Last Updated on December 21, 2023

Hungary is more than just Budapest. We have ancient castle ruins, the largest freshwater lake in Europe, mountains (not the Rocky Mountains and not the Alps, but covered with forests and crisscrossed with walking trails), rivers, thermal baths, famous wine country, and more.

In Sárospatak and its surrounding area in the northeast of Hungary, you can find a bit of everything.

Rákóczi Castle and Cannon Casting Workshop

© Orsolya Harrach

The history of the castle dates back to the settlement of the Magyars in Hungary around 895, when an earth fort was built at the side of the Bodrog River. Later it was rebuilt with stone. It took its final form in the 16th century under the ownership of the Rákóczi family. It was at this time that the town grew quickest.

George Rákóczi and his wife, Susanna Lórántffy, cared not only about developing the culture and education of the region, but also about promoting industry. The cannon foundry, which they built in the town, worked from 1631 until 1648. Later the workshop was forgotten and disappeared, but its ruins were found in the 20th century. 

You can learn about the process of cannon casting next to the castle in the park, as well as admire a 180- to 190-year-old Japanese pagoda tree.

Sárospatak Reformed College and the Great Library

The college was established by Peter Perenyi in 1531, but it was most successful in the 1600s when Susanna Lórántffy began protecting it. She invited Comenius, the most famous pedagogist in the area, to the institution. He introduced what were, for that time, the most up-to-date pedagogic principles and since then Sárospatak has become a well-known and recognized school town, and counts many Hungarian celebrities among its students. 

The College, and its Great Library, trace their modern form to the first part of the 19th century. The library, designed by Mihály Pollack, contains 450,000 books as well as other curiosities. I

n 2016 it was chosen as one of the most beautiful libraries in the world by Atlas Obscura.

Végardó Thermal Bath

The thermal waters of the area were found in 1959 by digging bores. Locals soon began to enjoy the hot water, first only in a pool built of wood, but after two years a stronger, brick wall pool was built. 

Now the bath has all you need for an enjoyable stay. Swimming pool, children’s pool, waterslide, bubble bath, and sauna. The thermal bath with 100 degrees Fahrenheit medicinal water is one of the favorites among the wide offerings.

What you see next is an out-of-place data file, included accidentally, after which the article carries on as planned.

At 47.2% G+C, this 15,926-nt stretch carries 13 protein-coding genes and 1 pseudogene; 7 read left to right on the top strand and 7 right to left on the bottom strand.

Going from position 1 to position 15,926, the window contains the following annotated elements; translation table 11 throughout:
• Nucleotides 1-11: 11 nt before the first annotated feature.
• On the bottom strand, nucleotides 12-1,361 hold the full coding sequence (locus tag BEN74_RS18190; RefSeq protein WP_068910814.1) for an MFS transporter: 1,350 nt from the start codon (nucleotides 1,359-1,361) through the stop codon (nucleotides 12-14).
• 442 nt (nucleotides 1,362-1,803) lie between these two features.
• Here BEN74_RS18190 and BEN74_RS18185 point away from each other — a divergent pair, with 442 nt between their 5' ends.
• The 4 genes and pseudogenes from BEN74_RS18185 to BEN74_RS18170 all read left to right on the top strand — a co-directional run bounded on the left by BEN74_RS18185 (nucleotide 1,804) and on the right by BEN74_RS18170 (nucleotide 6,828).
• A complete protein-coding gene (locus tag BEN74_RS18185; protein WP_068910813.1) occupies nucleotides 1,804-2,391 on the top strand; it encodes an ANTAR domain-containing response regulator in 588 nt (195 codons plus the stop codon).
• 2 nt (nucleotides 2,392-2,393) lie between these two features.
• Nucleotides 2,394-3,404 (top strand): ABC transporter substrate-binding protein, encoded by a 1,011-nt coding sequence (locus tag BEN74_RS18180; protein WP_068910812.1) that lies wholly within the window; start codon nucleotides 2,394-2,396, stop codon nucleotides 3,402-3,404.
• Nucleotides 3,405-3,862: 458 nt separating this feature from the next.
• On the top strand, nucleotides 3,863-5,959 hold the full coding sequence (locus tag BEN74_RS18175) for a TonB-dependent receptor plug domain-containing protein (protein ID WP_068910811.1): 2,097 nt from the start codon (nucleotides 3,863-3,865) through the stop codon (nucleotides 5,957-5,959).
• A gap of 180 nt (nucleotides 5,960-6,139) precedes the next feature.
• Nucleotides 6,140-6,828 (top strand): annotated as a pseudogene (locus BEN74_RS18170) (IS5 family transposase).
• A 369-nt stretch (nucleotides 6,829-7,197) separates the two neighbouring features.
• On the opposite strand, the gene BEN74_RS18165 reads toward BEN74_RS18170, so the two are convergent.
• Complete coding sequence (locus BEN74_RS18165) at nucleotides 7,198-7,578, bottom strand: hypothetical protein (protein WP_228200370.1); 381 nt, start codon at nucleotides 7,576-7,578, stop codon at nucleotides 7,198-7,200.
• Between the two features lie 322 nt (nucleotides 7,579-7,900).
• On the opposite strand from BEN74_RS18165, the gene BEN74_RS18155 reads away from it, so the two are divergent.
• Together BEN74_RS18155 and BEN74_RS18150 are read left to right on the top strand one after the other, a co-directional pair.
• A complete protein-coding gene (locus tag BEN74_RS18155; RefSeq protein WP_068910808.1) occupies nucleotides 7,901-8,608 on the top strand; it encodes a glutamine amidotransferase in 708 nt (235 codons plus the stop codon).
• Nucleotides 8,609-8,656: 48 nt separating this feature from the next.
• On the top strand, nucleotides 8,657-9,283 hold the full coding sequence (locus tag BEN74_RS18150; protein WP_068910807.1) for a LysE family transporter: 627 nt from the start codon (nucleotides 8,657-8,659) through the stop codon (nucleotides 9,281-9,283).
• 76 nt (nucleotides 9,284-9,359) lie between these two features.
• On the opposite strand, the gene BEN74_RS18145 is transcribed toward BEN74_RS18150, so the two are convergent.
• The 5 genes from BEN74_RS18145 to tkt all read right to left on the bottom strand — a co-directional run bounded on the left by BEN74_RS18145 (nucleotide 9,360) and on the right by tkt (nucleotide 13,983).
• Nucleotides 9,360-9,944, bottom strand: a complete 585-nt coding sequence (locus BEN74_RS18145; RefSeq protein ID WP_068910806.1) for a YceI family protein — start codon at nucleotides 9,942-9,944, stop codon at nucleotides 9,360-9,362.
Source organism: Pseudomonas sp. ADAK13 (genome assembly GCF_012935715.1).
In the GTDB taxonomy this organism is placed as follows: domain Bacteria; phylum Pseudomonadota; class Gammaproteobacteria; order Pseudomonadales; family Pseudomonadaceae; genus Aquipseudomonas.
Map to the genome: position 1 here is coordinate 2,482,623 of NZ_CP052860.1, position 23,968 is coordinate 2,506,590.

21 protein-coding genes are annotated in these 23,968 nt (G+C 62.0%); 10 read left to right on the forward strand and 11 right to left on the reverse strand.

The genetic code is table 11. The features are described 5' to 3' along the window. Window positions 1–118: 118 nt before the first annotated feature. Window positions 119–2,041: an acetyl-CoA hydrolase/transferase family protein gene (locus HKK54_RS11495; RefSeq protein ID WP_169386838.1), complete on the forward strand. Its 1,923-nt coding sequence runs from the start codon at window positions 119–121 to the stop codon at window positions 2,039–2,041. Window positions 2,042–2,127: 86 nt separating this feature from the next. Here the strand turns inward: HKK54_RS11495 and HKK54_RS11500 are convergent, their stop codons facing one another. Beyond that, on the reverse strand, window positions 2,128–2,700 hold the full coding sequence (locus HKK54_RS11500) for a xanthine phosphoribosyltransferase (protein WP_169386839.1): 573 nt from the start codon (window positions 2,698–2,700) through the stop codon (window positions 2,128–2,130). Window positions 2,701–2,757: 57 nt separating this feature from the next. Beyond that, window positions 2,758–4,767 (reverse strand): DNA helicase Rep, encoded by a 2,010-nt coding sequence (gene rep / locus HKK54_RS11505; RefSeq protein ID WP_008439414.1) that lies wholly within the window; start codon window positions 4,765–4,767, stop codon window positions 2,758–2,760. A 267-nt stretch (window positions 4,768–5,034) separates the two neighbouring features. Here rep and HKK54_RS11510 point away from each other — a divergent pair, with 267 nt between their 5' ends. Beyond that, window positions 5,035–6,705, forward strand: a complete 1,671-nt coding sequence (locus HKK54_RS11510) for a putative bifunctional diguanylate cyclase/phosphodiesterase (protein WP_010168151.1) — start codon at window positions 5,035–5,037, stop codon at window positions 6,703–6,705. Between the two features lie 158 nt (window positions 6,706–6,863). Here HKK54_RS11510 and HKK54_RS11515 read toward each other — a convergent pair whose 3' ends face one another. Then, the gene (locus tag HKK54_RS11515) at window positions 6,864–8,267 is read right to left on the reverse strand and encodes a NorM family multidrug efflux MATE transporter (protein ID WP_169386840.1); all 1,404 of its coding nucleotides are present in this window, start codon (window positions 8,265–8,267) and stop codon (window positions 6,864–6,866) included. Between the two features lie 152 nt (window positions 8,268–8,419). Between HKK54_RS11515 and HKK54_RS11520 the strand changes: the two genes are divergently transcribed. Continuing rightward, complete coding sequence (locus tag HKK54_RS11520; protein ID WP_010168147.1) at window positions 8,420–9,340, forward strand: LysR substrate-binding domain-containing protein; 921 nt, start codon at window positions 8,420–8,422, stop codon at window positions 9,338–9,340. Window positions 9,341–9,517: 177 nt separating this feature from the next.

The water contains a considerable amount of minerals that are good for articular and Hemal diseases. 

Imre Makovecz

© Orsolya Harrach

People interested in architecture will enjoy a tour around Sárospatak, visiting the buildings designed by Imre Makovecz, one of the most significant architects of the 20th and 21st centuries. 

One can see several examples of his new school of thought, organic architecture, which puts the human and nature at the center of the design. The Community Center (Művelődés Háza), the Árpád Vezér Secondary School, the Repository Library, the entrance buildings of the Thermal Bath all display this eye-catching harmony between humanity and the environment.

Even on the building of the Bodrog Store, one of his first projects in the 1960s, you can see the waves of the nearby Bodrog River.

Comenius Teachers’ College

The Teachers’ College dates back to 1531, and after almost 500 years it still provides instruction for future primary school teachers. The extant building was rebuilt in Upper Hungarian Renaissance Style from an old casern between 1912 and 1913. The architects were Jenő Lechner and László Varga.

One of the most famous teachers of the College was Comenius, who worked there from 1650 until 1654.

On the left hand side of the building you will find the sculpture of the “Student of Patak.”

The square between the buildings of the Teachers’ College and the Community Center hosts some of the town’s biggest events, including candle lightings at Advent time, a starting place for running events, and music concerts for young and old.

Sárospatak Art Gallery 

The original collection started in 1968 with a donation from Ferenc Béres, singer, flautist, and Hungarian folk art singer who was once a student in Sárospatak. The repository involves a fine arts collection of 20th century Hungarian artists, including among others László Mednyánszky, Béla Iványi Grünwald, János Tornyai, István Nagy, József Rippl-Rónai, Lajos Gulácsy, and László Holló.